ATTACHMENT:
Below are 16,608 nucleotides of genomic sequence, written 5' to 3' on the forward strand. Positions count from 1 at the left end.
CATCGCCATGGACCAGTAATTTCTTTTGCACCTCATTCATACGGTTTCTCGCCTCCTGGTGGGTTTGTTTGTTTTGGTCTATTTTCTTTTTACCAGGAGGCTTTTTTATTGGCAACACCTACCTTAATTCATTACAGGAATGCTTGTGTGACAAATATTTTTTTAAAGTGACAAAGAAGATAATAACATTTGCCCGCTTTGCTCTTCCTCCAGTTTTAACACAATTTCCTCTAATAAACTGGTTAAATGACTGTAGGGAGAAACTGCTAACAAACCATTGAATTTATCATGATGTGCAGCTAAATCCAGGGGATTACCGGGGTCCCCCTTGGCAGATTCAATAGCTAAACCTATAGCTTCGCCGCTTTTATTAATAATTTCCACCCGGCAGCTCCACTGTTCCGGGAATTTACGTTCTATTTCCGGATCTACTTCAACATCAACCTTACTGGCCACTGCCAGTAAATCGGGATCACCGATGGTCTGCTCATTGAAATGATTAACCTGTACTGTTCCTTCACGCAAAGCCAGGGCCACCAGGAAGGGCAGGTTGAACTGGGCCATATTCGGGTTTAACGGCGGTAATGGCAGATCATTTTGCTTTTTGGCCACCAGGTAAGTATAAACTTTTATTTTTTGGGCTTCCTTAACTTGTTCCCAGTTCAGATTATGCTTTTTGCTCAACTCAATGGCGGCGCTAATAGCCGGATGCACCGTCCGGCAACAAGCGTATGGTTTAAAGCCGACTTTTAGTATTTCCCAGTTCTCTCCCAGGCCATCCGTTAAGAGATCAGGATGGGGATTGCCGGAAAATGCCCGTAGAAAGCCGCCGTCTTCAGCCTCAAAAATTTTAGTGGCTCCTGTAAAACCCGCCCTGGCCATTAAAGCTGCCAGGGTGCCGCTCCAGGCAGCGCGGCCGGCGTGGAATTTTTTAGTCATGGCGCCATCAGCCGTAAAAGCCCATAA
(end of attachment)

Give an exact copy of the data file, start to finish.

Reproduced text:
Below are 16,608 nucleotides of genomic sequence, written 5' to 3' on the forward strand. Positions count from 1 at the left end.
CATCGCCATGGACCAGTAATTTCTTTTGCACCTCATTCATACGGTTTCTCGCCTCCTGGTGGGTTTGTTTGTTTTGGTCTATTTTCTTTTTACCAGGAGGCTTTTTTATTGGCAACACCTACCTTAATTCATTACAGGAATGCTTGTGTGACAAATATTTTTTTAAAGTGACAAAGAAGATAATAACATTTGCCCGCTTTGCTCTTCCTCCAGTTTTAACACAATTTCCTCTAATAAACTGGTTAAATGACTGTAGGGAGAAACTGCTAACAAACCATTGAATTTATCATGATGTGCAGCTAAATCCAGGGGATTACCGGGGTCCCCCTTGGCAGATTCAATAGCTAAACCTATAGCTTCGCCGCTTTTATTAATAATTTCCACCCGGCAGCTCCACTGTTCCGGGAATTTACGTTCTATTTCCGGATCTACTTCAACATCAACCTTACTGGCCACTGCCAGTAAATCGGGATCACCGATGGTCTGCTCATTGAAATGATTAACCTGTACTGTTCCTTCACGCAAAGCCAGGGCCACCAGGAAGGGCAGGTTGAACTGGGCCATATTCGGGTTTAACGGCGGTAATGGCAGATCATTTTGCTTTTTGGCCACCAGGTAAGTATAAACTTTTATTTTTTGGGCTTCCTTAACTTGTTCCCAGTTCAGATTATGCTTTTTGCTCAACTCAATGGCGGCGCTAATAGCCGGATGCACCGTCCGGCAACAAGCGTATGGTTTAAAGCCGACTTTTAGTATTTCCCAGTTCTCTCCCAGGCCATCCGTTAAGAGATCAGGATGGGGATTGCCGGAAAATGCCCGTAGAAAGCCGCCGTCTTCAGCCTCAAAAATTTTAGTGGCTCCTGTAAAACCCGCCCTGGCCATTAAAGCTGCCAGGGTGCCGCTCCAGGCAGCGCGGCCGGCGTGGAATTTTTTAGTCATGGCGCCATCAGCCGTAAAAGCCCATAA